- The Washington Times - Saturday, April 13, 2002

CLEVELAND (AP) One day after a federal jury found him guilty of bribery, racketeering and tax evasion, Rep. James A. Traficant Jr. announced yesterday that he would run for re-election and appeal the verdict.
The nine-term Ohio Democrat was convicted Thursday on all 10 federal charges he faced, including taking kickbacks from staff and bribes and gifts from businessmen. The jury also ordered him to forfeit $96,000 in ill-gotten gains from racketeering spanning more than a decade.
The charges carry a maximum penalty of 63 years in jail, though under federal sentencing guidelines, he is likely to get a much lighter sentence at the hearing June 27.
He also could face an additional $2 million in fines for the nonracketeering charges in the indictment.
House Democratic Leader Richard A. Gephardt called on Traficant to resign from Congress, but Traficant made it clear yesterday that he was going his own way.
"I have no plans to resign, and I intend to run as an independent in November for the 17th District of Ohio." Traficant said yesterday. "I will not allow the government to get rid of Jim Traficant without a fight."
The congressman has until May 6 to file papers to be a candidate.
Traficant could return to Capitol Hill while awaiting sentencing, but House rules bar anyone convicted of a felony from voting on legislation.
The House ethics committee said it will consider disciplining Traficant, with possible penalties including expulsion, censure, reprimand and fines. Only once since the Civil War has a congressman been expelled from the House by his colleagues.
"At the heart of all public service is personal integrity," Mr. Gephardt said. "A member of Congress who breaks the law betrays the public trust and brings discredit to the House of Representatives."
The jury in Traficant's trial concluded that several Youngstown businessmen provided free work on the congressman's houseboat and horse farm. Traficant, in exchange, lobbied state and federal regulators on their behalf, the jurors found.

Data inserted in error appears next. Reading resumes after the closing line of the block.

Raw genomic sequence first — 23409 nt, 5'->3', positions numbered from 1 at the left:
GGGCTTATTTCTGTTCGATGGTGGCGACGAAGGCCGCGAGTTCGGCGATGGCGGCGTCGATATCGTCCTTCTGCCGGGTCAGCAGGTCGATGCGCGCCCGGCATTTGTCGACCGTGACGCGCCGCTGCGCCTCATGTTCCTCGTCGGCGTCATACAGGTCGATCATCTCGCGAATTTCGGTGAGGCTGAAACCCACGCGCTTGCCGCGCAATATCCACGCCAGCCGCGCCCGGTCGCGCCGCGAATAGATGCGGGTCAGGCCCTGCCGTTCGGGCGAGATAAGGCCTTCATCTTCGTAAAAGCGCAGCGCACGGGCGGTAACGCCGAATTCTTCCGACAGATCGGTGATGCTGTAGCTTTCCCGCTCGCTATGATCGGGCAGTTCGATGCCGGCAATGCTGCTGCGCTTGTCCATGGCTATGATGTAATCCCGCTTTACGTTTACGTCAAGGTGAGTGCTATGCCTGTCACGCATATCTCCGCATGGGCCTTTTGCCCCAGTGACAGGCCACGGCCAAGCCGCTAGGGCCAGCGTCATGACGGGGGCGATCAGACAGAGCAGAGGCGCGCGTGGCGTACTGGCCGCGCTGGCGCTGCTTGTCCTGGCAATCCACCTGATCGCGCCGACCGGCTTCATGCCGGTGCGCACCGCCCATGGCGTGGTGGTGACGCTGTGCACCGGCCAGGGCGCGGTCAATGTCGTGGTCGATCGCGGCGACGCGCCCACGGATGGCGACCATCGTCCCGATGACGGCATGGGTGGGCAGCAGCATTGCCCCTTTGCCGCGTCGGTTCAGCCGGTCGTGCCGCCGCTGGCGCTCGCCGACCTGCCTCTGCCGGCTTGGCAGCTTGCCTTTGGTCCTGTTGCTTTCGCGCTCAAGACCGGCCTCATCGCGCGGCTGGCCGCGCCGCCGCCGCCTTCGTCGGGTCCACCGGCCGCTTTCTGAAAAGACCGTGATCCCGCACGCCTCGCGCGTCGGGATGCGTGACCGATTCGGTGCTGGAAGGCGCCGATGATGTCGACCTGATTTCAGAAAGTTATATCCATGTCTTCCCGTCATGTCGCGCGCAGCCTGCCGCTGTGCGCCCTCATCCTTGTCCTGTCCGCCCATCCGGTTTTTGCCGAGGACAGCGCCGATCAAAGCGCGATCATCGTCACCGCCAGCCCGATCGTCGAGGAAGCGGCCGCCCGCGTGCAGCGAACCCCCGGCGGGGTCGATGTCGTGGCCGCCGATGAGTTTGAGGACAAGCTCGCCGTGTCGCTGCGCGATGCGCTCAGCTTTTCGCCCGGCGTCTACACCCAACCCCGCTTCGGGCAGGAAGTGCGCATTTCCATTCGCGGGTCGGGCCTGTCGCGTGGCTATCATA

They also found him guilty of requiring some staff members to pay him a portion of their salaries and making others work at his farm on government time.
After each count, U.S. District Judge Lesley Wells asked Traficant if he wanted the jurors to restate their verdict.
"No," Traficant replied softly. He later told the jury the evidence was circumstantial and the trial was "a very unfair process." But he added: "I accept your verdict."
Traficant, who is not an attorney, represented himself in the 10-week trial and often was chastised by the judge for not following procedure. On several occasions, he shouted at witnesses, government attorneys and the judge.
The 60-year-old congressman contended the government was out to get him because he beat the FBI in a racketeering case 19 years ago, when he was a Mahoning County sheriff accused of taking mob money. He successfully argued that he was conducting an undercover sting operation.
The acquittal made him something of a local folk hero and helped get him elected to Congress. He quickly became known for his unruly hair, loud wardrobe and tempestuous floor speeches in which he railed against the Justice Department and the Internal Revenue Service.
In Traficant's latest trial, prosecutors called 55 witnesses to testify against him and submitted as evidence bank records showing large cash deposits. They also produced a briefcase stuffed with $24,500 in cash that one witness said the congressman asked him to hide.
Traficant's Washington office issued a statement yesterday saying the congressman would appeal the verdict. It said Judge Wells limited his defense, favored the government and prohibited defense witnesses from testifying.

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